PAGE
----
From The New York Times Parenting Blog
By K.J. Dell'Antonia
May 20, 2015
Despite growing awareness about childhood obesity, parents actually seem to be getting less aware of their own child’s weight problem.
New research shows that most parents of overweight toddlers and preschoolers view their child’s weight as “just about right.” Even among parents of clinically obese children, more than 75 percent thought their sons were the right weight, and almost 70 percent of the parents of obese daughters thought the same.
Worse, the same research, published this month in the journal Childhood Obesity, suggests that, overall, parents are getting worse, not better, at identifying a child’s weight problem. In the more recent study, based on data collected from 2007 to 2012, parents were 30 percent less likely to assess a child’s weight accurately than parents in a study based on data collected from 1988 to 1994.
That parental blindness worries Dr. Dustin Duncan, an assistant professor of population health at New York University School of Medicine, and Dr. Jian Zhang, an associate professor of epidemiology at Georgia Southern University Jiann-Ping Hsu College of Public Health, both authors of the study.
“Obese children tend to be obese adolescents and obese adults,” Dr. Duncan said by email. Other research suggests that children who are overweight or obese by age 5 are more likely to stay that way, while with each year that a child maintains a normal weight, his chances of becoming overweight or obese as an adult decline.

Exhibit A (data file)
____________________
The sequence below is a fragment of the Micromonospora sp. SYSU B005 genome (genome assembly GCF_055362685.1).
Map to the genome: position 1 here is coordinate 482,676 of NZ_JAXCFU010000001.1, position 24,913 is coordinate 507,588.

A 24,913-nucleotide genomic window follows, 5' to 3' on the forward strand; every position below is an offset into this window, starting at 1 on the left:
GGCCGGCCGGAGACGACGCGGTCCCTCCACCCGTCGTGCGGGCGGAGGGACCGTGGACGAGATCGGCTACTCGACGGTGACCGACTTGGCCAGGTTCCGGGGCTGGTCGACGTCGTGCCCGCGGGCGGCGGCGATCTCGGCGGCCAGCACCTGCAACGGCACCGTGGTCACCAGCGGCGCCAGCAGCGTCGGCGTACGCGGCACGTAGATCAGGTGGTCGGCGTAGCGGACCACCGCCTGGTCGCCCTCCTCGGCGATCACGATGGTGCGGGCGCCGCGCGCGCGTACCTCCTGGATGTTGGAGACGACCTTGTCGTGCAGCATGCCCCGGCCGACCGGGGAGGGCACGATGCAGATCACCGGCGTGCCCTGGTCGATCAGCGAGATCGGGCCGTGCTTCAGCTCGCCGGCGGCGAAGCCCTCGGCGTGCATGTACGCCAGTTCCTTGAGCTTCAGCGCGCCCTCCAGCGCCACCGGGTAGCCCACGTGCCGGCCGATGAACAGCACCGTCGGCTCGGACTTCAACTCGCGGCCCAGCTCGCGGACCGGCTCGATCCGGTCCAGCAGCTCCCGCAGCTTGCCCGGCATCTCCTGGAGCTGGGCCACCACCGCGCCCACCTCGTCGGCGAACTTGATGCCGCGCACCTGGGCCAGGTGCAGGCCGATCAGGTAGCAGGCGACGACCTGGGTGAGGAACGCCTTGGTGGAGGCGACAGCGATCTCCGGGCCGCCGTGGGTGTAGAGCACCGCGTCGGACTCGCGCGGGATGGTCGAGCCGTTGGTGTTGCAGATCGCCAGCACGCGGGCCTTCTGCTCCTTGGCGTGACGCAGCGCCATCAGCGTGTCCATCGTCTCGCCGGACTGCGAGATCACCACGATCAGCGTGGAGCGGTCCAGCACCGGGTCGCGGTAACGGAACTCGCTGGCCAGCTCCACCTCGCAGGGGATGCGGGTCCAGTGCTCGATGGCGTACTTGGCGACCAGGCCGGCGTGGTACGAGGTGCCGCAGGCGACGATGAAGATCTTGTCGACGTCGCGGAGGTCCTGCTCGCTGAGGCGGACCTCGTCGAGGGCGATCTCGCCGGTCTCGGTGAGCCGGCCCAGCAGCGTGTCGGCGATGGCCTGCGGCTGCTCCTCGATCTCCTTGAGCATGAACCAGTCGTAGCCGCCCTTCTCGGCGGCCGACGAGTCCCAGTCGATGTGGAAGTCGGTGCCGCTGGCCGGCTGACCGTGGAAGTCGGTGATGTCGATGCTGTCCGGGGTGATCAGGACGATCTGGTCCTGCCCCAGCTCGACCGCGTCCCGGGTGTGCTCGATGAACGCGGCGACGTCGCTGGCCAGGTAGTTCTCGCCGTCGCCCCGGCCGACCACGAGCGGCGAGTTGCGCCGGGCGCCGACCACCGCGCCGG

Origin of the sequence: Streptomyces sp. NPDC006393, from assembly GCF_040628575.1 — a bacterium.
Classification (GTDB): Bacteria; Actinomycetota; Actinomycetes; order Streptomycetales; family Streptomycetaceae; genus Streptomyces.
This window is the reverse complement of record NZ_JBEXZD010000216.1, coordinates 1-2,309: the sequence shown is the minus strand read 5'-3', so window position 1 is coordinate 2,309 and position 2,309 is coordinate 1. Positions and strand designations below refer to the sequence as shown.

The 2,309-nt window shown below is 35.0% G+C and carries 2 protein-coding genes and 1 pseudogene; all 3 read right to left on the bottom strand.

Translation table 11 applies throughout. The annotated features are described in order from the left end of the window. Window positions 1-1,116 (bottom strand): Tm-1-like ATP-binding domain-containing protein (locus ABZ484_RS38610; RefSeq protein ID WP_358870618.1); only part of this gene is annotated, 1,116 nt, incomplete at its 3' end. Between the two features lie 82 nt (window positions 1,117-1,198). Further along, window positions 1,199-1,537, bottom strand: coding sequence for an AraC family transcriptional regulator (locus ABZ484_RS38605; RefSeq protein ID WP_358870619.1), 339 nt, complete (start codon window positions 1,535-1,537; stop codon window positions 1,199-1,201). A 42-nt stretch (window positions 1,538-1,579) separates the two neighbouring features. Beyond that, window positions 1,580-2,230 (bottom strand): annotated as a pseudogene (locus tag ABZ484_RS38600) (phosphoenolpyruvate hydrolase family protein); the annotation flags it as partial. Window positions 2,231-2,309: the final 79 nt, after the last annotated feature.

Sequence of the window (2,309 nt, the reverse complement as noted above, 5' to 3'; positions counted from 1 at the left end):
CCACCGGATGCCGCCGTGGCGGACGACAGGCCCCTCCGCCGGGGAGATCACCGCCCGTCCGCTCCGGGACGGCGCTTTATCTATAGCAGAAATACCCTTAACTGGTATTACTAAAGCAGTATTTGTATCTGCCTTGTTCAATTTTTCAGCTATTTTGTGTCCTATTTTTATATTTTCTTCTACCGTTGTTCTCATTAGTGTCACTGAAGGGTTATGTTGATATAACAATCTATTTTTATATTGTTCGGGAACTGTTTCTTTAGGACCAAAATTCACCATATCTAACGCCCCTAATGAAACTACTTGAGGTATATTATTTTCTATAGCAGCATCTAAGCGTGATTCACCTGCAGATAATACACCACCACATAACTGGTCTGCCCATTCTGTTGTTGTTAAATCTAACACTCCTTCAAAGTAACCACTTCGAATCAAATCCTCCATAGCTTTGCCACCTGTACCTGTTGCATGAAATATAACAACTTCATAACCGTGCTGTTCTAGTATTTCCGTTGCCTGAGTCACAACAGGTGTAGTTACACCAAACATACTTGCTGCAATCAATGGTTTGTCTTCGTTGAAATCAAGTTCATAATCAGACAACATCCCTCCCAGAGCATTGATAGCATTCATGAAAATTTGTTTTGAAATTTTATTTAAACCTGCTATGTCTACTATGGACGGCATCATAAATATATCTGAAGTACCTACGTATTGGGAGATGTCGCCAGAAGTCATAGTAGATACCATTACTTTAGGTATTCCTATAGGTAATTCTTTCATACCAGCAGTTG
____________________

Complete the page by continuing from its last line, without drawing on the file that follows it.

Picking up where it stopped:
“The first step to address a health problem is to know it,” Dr. Zhang said, also by email. “Parental perceptions of their child’s weight may influence family readiness to foster healthy behaviors.”
Researchers speculated that parental perceptions may be influenced by the weight of other children they see on playgrounds and in preschool.
“Instead of using science-backed growth charts as the standard with which to compare their child, parents are possibly looking to peers as the standard,” they wrote.
The researchers also suggested that the prevailing emphasis on growth and weight gain for babies and young children may be inadvertently misleading parents. “Heaviness may be viewed as a reflection of inherited build or even as an indicator of good health.”
Notably, more parents begin to recognize weight issues as a child enters adolescence. A study published in the American Journal of Health and Behavior found that just 31 percent of parents fail to access the weight of their adolescent child accurately.
“Parents of these young children might not understand what obesity means for their young children,” Dr. Duncan said, or they may think that their obese child will “grow out of it” — an illusion that’s much harder to maintain as children enter adolescence.